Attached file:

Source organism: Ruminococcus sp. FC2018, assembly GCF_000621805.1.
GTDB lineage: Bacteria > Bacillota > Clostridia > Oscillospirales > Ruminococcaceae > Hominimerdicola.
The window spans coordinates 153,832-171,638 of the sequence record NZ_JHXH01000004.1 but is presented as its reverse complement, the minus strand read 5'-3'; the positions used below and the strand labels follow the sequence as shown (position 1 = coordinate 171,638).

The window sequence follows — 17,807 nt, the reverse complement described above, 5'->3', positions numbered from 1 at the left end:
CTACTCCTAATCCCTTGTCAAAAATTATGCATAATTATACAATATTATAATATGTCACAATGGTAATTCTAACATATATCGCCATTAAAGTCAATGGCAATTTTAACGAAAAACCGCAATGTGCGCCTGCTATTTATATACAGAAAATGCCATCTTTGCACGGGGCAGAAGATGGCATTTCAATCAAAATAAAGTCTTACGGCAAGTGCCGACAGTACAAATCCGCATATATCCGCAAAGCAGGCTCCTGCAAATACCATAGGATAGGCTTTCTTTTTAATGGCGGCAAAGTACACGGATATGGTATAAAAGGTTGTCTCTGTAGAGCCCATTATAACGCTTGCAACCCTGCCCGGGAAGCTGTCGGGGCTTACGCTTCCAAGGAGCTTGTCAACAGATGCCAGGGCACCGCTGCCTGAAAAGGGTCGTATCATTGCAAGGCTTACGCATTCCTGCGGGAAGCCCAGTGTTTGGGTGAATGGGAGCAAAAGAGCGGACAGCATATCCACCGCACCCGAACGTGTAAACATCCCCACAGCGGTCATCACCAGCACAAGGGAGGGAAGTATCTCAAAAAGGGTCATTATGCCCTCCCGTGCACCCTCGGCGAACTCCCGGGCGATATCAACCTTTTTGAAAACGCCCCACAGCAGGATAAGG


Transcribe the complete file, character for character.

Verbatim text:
Source organism: Ruminococcus sp. FC2018, assembly GCF_000621805.1.
GTDB lineage: Bacteria > Bacillota > Clostridia > Oscillospirales > Ruminococcaceae > Hominimerdicola.
The window spans coordinates 153,832-171,638 of the sequence record NZ_JHXH01000004.1 but is presented as its reverse complement, the minus strand read 5'-3'; the positions used below and the strand labels follow the sequence as shown (position 1 = coordinate 171,638).

The window sequence follows — 17,807 nt, the reverse complement described above, 5'->3', positions numbered from 1 at the left end:
CTACTCCTAATCCCTTGTCAAAAATTATGCATAATTATACAATATTATAATATGTCACAATGGTAATTCTAACATATATCGCCATTAAAGTCAATGGCAATTTTAACGAAAAACCGCAATGTGCGCCTGCTATTTATATACAGAAAATGCCATCTTTGCACGGGGCAGAAGATGGCATTTCAATCAAAATAAAGTCTTACGGCAAGTGCCGACAGTACAAATCCGCATATATCCGCAAAGCAGGCTCCTGCAAATACCATAGGATAGGCTTTCTTTTTAATGGCGGCAAAGTACACGGATATGGTATAAAAGGTTGTCTCTGTAGAGCCCATTATAACGCTTGCAACCCTGCCCGGGAAGCTGTCGGGGCTTACGCTTCCAAGGAGCTTGTCAACAGATGCCAGGGCACCGCTGCCTGAAAAGGGTCGTATCATTGCAAGGCTTACGCATTCCTGCGGGAAGCCCAGTGTTTGGGTGAATGGGAGCAAAAGAGCGGACAGCATATCCACCGCACCCGAACGTGTAAACATCCCCACAGCGGTCATCACCAGCACAAGGGAGGGAAGTATCTCAAAAAGGGTCATTATGCCCTCCCGTGCACCCTCGGCGAACTCCCGGGCGATATCAACCTTTTTGAAAACGCCCCACAGCAGGATAAGG